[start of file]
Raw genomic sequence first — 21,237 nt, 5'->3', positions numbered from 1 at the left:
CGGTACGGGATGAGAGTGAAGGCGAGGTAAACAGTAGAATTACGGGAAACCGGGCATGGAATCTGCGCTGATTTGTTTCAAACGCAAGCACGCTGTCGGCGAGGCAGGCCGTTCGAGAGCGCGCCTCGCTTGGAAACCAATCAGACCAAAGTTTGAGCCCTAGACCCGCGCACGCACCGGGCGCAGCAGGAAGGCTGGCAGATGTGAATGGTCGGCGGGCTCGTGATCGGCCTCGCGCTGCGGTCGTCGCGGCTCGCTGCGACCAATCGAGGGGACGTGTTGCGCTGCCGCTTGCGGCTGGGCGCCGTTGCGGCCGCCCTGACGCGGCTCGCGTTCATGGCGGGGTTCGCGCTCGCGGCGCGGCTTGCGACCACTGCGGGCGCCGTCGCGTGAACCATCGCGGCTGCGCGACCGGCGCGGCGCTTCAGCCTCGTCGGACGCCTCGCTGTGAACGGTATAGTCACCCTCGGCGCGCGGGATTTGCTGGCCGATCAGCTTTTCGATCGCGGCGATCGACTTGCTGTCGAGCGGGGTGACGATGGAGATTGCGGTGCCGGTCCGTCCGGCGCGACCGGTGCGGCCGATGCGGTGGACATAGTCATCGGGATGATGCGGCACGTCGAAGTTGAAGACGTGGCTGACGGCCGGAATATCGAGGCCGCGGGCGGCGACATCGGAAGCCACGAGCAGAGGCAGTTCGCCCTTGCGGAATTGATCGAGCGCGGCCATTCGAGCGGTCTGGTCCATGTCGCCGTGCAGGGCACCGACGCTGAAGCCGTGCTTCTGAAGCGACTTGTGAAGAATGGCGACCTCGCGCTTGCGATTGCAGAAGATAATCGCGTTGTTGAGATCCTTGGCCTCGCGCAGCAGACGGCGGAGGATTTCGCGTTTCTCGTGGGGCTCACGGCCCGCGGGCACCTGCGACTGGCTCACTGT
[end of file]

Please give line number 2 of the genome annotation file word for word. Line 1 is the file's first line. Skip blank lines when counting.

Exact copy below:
CGGTACGGGATGAGAGTGAAGGCGAGGTAAACAGTAGAATTACGGGAAACCGGGCATGGAATCTGCGCTGATTTGTTTCAAACGCAAGCACGCTGTCGGCGAGGCAGGCCGTTCGAGAGCGCGCCTCGCTTGGAAACCAATCAGACCAAAGTTTGAGCCCTAGACCCGCGCACGCACCGGGCGCAGCAGGAAGGCTGGCAGATGTGAATGGTCGGCGGGCTCGTGATCGGCCTCGCGCTGCGGTCGTCGCGGCTCGCTGCGACCAATCGAGGGGACGTGTTGCGCTGCCGCTTGCGGCTGGGCGCCGTTGCGGCCGCCCTGACGCGGCTCGCGTTCATGGCGGGGTTCGCGCTCGCGGCGCGGCTTGCGACCACTGCGGGCGCCGTCGCGTGAACCATCGCGGCTGCGCGACCGGCGCGGCGCTTCAGCCTCGTCGGACGCCTCGCTGTGAACGGTATAGTCACCCTCGGCGCGCGGGATTTGCTGGCCGATCAGCTTTTCGATCGCGGCGATCGACTTGCTGTCGAGCGGGGTGACGATGGAGATTGCGGTGCCGGTCCGTCCGGCGCGACCGGTGCGGCCGATGCGGTGGACATAGTCATCGGGATGATGCGGCACGTCGAAGTTGAAGACGTGGCTGACGGCCGGAATATCGAGGCCGCGGGCGGCGACATCGGAAGCCACGAGCAGAGGCAGTTCGCCCTTGCGGAATTGATCGAGCGCGGCCATTCGAGCGGTCTGGTCCATGTCGCCGTGCAGGGCACCGACGCTGAAGCCGTGCTTCTGAAGCGACTTGTGAAGAATGGCGACCTCGCGCTTGCGATTGCAGAAGATAATCGCGTTGTTGAGATCCTTGGCCTCGCGCAGCAGACGGCGGAGGATTTCGCGTTTCTCGTGGGGCTCACGGCCCGCGGGCACCTGCGACTGGCTCACTGT